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Study: Benefits Of Eating Fish Outweigh Risks

Study: Benefits Of Eating Fish Outweigh RisksDespite the risk of consuming contaminants, eating fish is good for your health, according to a recent report by a committee of nutrition experts, including Tufts’ Jose Ordovas.

Boston [11.06.06] A new report by the Institute of Medicine contains good news for seafood lovers: the nutritional benefits of eating fish outweigh the risks of consuming contaminants such as mercury. Eating fish in moderation, according to a committee of nutrition experts, including Tufts’Jose Ordovas, is good for your health.

“People should not be scared about eating seafood,” Ordovas, director of the Nutrition and Genomics Laboratory at Tufts’Jean Mayer USDA Human Nutrition Research Center on Aging (USDA HNRCA) told the Associated Press.

Ordovas, who is also a professor of nutrition and genetics at the Friedman School of Nutrition Science and Policy at Tufts, was one of 14 members of the Institute of Medicine’s Committee on Nutrient Relationships in Seafood. The group was charged with analyzing scientific evidence on seafood’s health benefits and risks and making recommendations about how to present that information to consumers in a clear and balanced way.

"Our goal was to put both things in perspective and see where is the balance," Ordovas told the Associated Press.

The nonprofit Institute of Medicine—part of the National Academies—conducted the study at the request of the National Oceanic & Atmospheric Administration. The organization was concerned that “consumers were confused about how much and what kind of fish they should eat,” The New York Times reported.

"The confusion may have scared people out of eating something that is beneficial for them and maybe for their offspring," Ordovas told the AP.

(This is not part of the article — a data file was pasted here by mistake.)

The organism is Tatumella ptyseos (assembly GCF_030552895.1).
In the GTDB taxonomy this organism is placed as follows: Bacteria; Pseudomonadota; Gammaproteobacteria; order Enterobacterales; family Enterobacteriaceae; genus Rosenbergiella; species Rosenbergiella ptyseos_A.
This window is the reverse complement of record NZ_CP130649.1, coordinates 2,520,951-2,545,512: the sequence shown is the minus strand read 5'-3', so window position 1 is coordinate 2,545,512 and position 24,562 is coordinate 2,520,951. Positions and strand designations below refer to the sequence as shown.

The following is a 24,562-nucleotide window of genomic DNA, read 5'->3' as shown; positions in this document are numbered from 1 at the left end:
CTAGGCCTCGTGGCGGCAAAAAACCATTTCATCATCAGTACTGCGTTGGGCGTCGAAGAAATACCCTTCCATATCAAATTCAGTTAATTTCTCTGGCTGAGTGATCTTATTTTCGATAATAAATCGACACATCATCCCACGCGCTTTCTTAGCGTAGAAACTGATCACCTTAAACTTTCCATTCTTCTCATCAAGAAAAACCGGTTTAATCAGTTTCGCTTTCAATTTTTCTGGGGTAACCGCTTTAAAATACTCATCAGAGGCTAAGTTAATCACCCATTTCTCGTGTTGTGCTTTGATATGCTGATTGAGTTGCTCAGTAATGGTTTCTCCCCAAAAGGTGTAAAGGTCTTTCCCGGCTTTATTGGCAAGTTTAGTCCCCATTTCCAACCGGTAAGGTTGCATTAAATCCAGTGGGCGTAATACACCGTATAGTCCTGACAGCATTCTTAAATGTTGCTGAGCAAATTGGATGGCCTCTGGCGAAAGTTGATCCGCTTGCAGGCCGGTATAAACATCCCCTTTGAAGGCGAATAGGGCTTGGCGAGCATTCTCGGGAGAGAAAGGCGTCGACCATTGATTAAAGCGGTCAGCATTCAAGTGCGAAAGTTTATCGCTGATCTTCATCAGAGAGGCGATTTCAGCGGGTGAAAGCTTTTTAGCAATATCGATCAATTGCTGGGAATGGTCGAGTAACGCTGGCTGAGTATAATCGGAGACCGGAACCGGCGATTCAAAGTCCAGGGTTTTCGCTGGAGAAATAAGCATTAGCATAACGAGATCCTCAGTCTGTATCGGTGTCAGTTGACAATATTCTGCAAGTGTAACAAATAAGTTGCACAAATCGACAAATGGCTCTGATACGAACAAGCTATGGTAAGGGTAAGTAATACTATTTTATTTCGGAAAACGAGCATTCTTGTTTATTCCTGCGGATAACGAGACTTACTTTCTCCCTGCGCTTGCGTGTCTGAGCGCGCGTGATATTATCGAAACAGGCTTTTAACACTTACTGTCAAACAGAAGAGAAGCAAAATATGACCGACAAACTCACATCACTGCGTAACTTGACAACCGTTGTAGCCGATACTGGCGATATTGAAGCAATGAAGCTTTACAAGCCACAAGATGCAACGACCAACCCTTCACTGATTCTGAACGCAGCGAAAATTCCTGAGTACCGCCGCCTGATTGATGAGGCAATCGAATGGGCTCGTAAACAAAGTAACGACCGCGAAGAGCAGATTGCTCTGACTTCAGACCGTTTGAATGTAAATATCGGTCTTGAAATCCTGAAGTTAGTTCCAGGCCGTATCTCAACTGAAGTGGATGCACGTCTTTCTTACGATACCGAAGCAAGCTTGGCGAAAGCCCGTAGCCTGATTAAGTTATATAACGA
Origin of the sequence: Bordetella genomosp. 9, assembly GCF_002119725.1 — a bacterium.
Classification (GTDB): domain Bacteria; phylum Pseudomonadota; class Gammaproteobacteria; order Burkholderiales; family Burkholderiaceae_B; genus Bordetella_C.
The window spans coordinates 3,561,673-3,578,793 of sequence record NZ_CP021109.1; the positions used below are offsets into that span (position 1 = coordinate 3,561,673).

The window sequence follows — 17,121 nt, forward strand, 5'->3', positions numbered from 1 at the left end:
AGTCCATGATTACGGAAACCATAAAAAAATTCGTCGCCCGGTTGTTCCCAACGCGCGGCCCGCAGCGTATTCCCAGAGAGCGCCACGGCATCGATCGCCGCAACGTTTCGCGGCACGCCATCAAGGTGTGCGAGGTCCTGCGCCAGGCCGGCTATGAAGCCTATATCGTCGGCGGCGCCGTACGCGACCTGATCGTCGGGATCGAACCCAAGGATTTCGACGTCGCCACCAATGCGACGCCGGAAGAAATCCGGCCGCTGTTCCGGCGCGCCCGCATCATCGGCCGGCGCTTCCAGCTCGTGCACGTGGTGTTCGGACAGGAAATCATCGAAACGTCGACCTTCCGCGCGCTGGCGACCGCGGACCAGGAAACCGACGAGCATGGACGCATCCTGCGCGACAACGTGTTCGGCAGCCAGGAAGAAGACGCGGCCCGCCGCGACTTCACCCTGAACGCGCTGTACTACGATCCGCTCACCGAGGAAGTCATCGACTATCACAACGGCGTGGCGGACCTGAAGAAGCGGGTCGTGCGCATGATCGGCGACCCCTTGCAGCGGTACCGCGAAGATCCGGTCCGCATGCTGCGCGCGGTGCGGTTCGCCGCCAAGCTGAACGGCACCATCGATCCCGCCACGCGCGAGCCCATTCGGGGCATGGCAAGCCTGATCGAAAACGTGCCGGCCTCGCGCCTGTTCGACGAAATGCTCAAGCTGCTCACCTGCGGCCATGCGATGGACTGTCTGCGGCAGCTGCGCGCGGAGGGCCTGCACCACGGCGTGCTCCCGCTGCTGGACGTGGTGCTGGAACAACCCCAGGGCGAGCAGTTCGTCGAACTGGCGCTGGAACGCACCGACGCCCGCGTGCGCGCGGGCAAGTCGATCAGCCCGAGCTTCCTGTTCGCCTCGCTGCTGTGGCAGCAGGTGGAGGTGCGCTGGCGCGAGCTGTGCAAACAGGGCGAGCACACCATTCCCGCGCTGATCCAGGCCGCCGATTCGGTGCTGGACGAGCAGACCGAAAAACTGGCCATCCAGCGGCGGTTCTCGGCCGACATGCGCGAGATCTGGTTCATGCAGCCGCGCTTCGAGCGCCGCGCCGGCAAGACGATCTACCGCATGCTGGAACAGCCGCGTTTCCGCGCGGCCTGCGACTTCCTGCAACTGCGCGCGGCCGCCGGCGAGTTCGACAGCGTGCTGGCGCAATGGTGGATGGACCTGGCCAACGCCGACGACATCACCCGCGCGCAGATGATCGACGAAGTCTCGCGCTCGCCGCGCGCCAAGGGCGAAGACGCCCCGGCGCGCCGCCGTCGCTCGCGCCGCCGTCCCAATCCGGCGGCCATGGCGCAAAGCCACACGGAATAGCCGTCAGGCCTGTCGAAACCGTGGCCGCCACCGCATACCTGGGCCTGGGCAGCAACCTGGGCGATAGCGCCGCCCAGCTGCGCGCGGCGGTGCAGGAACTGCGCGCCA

According to the report, which lays out specific guidelines for different age and health-risk groups, eating seafood may reduce people’s overall risk for developing heart disease. While a review article by researchers at the Harvard School of Public Health released on the same day said that eating fish reduces the risk of coronary death by 36 percent, Ordovas and the other members of the committee questioned that statistic.

He told The New York Times that the figure “is based on circumstantial evidence that does not provide definite proof.” The Institute of Medicine report called for more research in this area.

The Institute of Medicine report also found that, for pregnant women, the omega-3 fatty acids that are found in many types of fish can lengthen pregnancies and aid in vision and cognitive development in infants.

But pregnant women must also make careful choices about fish consumption, according to the report, which reinforced recommendations that women who are expecting a child or planning to become pregnant should avoid eating too much albacore tuna or predatory fish—such as swordfish, shark, king mackerel and tilefish—that can contain mercury. For pregnant women, exposure to mercury can impact fetal development. The report noted that the same guidelines applied to children under 12.

Other consumers should make smart decisions about fish consumption, as well. According to the report, the key is to enjoy a variety of fish in moderation. Two servings of different kinds of fish each week, Ordovas told the AP, is a good amount.

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